Fear, intimidation used to get teachers to cheat, report says - CBS46 News

Fear, intimidation used to get teachers to cheat, report says

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Gov. Nathan Deal has released the full report on a 10-month investigation into allegations of widespread cheating by educators in the Atlanta school district.

The 800-page report, obtained by CBS Atlanta News through an open-records request, provides evidence of widespread cheating in Atlanta schools that spanned the last decade.

According to the report, investigators found that 178 teachers and principals cheated on standardized tests to make it appear that student test scores were improving.

"We found cheating in 44 of the 56 schools we examined," said Deal.

Parks Middle School is named in the report as the worst example of widespread cheating.

Investigators found that at Parks, the percentage of eighth-graders exceeding expectations rose from 1 percent to 46 percent in one year.

In an audit of the 2009 CRCT, 89 percent of classrooms at Parks were flagged by the state for possible cheating. Several teachers there have confessed to changing test scores and providing students' answers.

According to the report, now former Superintendent Beverly Hall should have known principal Christopher Waller was cheating at Parks because "once he became principal, the school immediately made dramatic gains on the CRCT and other tests." Instead, APS publicly praised the principal and the school for its achievements, the report said.

State investigators said at Fain Elementary, the principal forced a teacher to crawl under a table in a faculty meeting because that teacher's students' test scores were low.

At Gideons Elementary school, according to the report, four educators admitted that they met at a home in Douglas County one weekend for a "changing party," changing students' wrong answers to right.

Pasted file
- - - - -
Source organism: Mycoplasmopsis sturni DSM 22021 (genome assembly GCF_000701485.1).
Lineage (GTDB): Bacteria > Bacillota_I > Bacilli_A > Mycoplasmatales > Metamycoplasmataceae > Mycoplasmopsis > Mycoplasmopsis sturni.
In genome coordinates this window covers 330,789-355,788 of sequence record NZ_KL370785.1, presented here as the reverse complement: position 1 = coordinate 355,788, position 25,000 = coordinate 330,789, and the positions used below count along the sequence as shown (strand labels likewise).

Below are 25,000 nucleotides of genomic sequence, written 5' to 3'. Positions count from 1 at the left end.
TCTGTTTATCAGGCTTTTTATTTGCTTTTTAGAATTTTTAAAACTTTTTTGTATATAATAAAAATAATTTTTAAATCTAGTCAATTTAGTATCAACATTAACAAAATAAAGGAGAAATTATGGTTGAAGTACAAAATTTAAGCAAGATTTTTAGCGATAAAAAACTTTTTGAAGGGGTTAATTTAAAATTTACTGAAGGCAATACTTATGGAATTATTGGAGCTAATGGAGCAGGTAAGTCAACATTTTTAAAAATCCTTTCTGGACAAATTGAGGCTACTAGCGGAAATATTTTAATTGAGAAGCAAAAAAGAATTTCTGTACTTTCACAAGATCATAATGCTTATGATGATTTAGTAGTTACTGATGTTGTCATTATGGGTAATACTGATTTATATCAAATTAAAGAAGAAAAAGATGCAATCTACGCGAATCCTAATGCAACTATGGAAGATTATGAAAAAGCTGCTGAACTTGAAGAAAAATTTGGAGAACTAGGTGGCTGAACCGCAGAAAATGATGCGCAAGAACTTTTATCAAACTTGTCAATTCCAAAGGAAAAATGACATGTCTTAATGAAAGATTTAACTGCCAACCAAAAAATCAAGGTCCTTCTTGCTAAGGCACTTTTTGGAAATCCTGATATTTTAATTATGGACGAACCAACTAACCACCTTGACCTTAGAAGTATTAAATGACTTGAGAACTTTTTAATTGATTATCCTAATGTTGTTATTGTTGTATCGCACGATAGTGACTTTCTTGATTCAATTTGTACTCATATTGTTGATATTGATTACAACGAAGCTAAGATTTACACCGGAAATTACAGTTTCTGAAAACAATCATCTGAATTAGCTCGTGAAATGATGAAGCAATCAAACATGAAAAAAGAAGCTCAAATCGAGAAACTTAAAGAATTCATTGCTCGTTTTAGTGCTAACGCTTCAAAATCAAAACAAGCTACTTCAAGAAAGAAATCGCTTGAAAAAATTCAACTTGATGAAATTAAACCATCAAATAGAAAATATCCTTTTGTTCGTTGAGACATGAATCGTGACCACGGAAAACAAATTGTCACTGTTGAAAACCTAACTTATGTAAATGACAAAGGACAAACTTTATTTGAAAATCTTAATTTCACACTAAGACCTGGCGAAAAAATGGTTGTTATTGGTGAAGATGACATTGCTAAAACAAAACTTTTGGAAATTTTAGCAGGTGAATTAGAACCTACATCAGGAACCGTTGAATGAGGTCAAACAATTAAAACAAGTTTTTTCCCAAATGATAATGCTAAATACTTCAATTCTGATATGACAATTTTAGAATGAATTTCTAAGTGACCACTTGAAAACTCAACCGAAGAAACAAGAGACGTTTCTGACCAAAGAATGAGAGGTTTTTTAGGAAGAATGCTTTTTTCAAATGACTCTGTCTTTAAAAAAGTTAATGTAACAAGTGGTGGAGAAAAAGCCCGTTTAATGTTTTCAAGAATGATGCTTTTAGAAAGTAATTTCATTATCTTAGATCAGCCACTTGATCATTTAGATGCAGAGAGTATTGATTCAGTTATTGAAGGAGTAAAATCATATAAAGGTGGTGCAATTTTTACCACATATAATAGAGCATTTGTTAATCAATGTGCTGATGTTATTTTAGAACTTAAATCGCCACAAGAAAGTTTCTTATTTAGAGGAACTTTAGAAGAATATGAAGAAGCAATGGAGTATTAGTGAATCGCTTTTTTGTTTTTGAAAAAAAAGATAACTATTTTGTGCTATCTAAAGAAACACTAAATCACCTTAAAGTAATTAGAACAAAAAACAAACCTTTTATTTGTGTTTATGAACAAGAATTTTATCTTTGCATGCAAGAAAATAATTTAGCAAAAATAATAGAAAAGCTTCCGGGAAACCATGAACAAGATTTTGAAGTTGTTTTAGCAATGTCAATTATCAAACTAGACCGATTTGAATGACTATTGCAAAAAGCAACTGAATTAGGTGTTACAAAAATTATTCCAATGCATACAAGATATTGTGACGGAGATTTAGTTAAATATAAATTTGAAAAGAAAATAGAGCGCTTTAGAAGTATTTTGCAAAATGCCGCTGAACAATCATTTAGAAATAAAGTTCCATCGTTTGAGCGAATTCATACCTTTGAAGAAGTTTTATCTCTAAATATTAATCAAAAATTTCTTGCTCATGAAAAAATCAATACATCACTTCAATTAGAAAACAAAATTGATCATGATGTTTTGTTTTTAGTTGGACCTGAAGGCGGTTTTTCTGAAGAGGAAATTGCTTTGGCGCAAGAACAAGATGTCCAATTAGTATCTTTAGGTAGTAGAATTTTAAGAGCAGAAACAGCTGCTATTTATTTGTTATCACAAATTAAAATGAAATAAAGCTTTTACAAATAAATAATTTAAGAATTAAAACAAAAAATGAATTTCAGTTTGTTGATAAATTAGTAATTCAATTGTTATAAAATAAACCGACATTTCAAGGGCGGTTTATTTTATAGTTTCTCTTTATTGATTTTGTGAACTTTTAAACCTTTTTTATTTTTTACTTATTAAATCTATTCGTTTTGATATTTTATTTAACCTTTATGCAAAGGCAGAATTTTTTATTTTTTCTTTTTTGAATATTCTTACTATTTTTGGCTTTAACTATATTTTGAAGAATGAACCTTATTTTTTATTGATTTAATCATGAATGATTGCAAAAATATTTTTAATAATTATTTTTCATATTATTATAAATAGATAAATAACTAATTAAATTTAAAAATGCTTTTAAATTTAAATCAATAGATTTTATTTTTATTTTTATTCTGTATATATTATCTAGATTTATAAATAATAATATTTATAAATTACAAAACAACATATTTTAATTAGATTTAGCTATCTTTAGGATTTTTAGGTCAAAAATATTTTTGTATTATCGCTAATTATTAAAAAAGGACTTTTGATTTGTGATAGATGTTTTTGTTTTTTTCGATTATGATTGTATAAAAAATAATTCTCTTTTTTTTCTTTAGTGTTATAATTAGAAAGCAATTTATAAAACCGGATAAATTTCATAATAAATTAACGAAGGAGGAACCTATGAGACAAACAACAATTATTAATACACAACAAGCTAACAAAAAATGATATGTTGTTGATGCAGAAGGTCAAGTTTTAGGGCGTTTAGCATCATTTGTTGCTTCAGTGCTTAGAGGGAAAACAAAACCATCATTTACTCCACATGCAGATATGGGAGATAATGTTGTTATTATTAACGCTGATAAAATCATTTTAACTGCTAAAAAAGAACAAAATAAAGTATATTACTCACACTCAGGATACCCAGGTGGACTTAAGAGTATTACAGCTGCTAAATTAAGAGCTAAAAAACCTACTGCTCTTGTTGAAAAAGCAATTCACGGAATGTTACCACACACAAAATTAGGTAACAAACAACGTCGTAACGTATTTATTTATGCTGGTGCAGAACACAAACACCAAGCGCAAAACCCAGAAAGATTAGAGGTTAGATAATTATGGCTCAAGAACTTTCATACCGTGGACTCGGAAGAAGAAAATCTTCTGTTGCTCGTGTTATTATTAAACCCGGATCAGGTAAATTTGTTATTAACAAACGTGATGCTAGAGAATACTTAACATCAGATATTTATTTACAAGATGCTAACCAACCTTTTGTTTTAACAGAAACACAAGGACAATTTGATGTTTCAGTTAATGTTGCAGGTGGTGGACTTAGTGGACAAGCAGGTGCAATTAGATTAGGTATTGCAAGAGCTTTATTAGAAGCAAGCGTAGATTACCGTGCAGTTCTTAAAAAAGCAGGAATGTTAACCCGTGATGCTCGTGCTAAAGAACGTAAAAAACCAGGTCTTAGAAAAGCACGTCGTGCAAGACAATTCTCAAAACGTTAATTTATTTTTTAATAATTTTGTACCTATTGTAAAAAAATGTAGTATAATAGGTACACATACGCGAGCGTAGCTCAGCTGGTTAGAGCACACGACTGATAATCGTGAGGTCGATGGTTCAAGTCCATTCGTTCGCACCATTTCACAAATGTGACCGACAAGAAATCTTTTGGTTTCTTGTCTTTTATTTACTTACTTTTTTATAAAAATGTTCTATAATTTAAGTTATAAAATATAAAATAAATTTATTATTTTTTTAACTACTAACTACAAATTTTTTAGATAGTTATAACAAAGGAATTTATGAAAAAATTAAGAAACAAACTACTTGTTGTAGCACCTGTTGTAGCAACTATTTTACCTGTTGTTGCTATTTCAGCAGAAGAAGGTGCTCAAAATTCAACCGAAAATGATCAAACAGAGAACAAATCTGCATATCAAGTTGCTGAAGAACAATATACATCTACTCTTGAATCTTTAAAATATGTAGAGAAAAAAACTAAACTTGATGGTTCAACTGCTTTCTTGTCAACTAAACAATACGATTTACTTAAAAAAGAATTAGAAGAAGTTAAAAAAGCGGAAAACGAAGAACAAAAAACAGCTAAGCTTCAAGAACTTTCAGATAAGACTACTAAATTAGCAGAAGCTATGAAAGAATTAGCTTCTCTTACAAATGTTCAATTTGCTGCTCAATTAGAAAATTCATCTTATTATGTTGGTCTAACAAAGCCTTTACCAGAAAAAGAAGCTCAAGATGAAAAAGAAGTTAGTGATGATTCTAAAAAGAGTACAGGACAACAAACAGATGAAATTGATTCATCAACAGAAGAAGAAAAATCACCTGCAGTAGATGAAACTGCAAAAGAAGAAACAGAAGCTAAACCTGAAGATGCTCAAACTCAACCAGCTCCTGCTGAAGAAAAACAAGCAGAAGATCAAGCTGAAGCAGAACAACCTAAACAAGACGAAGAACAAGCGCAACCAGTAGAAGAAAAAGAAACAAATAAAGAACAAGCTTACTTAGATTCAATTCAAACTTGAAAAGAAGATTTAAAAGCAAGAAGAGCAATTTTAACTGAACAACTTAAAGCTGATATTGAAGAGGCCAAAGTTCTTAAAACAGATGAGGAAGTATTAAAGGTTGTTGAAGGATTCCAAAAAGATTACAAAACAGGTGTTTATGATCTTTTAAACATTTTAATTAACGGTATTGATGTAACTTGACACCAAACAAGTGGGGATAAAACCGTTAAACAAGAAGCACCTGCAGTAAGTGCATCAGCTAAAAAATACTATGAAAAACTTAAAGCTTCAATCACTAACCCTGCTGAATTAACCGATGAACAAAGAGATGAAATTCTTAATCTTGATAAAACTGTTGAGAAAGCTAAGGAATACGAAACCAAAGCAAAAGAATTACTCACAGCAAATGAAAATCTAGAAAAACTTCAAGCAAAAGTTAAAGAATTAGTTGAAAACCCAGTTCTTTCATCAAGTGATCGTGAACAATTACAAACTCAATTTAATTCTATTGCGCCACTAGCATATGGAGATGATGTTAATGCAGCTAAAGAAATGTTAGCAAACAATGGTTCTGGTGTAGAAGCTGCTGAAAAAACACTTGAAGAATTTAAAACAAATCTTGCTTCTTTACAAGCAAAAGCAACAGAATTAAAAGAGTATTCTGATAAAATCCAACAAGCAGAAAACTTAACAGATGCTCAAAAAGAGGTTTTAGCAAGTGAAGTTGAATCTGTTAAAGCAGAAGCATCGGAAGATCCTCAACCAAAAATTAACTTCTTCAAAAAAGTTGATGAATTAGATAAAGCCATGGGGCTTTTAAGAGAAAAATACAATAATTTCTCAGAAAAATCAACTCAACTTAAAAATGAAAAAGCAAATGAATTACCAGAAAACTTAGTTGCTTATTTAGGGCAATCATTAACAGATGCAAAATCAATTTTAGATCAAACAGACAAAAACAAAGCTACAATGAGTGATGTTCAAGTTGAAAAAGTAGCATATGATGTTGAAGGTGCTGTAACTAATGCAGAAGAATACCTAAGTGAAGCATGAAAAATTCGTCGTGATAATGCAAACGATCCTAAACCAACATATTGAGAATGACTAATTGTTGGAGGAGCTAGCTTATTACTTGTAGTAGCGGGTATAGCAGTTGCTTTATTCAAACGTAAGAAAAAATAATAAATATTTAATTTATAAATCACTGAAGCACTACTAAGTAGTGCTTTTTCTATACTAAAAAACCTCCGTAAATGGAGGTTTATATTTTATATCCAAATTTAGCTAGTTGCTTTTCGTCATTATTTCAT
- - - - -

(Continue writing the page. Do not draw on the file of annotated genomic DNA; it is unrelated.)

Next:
And at Perkerson Elementary School, one teacher told investigators she was surprised to learn that one student, who sat under a table during the test, then randomly filled in answers, still passed. Investigators learned that several students passed first grade reading at Perkerson but are now struggling to read in the third grade.

Of the 178 educators named in the report, 38 are school principals.

Six of the 38 principals refused to answer investigators' questions, Deal said.

"I think the overall conclusion was that testing and results and targets being reached became more important than actual learning on the part of children," Deal said.

During the investigation, 82 educators confessed to wrongdoing, Deal said.

In August, then-Gov. Sonny Perdue appointed special investigators to look into the cheating allegations at dozens of Atlanta schools. Their findings could lead to criminal charges.

Deal said it's now up to prosecutors to determine if criminal charges will be filed.

Georgia attorney general Sam Olens said his office will not pursue criminal charges in this case. Prosecutors in Fulton and Douglas counties said they are going over the report to determine what action will be taken. The DeKalb county district attorney declined to comment on the APS report.

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